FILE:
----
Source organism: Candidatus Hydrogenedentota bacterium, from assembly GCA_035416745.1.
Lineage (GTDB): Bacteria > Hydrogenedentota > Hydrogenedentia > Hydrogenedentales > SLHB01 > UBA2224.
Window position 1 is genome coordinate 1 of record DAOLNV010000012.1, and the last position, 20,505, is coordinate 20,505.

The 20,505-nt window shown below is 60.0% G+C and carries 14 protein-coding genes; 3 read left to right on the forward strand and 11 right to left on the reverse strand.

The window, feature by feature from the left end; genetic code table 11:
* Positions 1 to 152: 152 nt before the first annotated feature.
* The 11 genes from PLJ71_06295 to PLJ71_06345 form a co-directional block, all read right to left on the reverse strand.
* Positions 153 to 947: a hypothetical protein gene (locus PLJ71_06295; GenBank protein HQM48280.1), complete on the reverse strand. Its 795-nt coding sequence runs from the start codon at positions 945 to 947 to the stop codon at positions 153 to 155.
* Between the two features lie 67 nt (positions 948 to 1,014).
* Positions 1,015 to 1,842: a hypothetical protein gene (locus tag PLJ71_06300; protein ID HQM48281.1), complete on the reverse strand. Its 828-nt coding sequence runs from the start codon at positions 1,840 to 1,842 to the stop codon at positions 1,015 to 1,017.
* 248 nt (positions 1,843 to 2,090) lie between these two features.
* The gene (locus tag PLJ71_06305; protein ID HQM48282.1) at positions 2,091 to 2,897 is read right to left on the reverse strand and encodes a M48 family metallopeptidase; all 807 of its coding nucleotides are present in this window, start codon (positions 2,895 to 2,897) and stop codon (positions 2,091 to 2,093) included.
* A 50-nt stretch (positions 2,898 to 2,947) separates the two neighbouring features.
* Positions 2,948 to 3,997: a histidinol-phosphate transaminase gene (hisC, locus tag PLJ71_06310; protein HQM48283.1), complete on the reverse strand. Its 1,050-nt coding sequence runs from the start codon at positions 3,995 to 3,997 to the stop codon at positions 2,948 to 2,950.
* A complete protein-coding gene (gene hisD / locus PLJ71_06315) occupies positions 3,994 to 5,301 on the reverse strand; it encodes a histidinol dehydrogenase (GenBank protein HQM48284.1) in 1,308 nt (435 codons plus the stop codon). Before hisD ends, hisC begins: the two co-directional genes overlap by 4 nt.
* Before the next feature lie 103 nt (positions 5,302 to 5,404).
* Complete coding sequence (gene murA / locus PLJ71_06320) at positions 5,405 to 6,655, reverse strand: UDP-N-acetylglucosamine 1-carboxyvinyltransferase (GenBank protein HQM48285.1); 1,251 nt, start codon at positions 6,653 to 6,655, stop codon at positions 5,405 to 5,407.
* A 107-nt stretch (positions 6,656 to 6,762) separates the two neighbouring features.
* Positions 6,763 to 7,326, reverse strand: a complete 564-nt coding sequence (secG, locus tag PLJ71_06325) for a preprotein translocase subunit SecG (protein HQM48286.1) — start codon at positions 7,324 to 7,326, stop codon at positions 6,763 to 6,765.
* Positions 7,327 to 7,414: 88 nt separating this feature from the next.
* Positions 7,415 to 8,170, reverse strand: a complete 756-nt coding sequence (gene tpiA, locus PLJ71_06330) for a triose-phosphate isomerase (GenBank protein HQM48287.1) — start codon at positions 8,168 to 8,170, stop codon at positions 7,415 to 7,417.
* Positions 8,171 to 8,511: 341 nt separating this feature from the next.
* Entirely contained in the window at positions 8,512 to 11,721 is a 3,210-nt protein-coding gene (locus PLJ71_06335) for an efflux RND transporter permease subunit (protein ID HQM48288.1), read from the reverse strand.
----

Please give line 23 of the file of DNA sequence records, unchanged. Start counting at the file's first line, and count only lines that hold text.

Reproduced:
* Entirely contained in the window at positions 8,512 to 11,721 is a 3,210-nt protein-coding gene (locus PLJ71_06335) for an efflux RND transporter permease subunit (protein ID HQM48288.1), read from the reverse strand.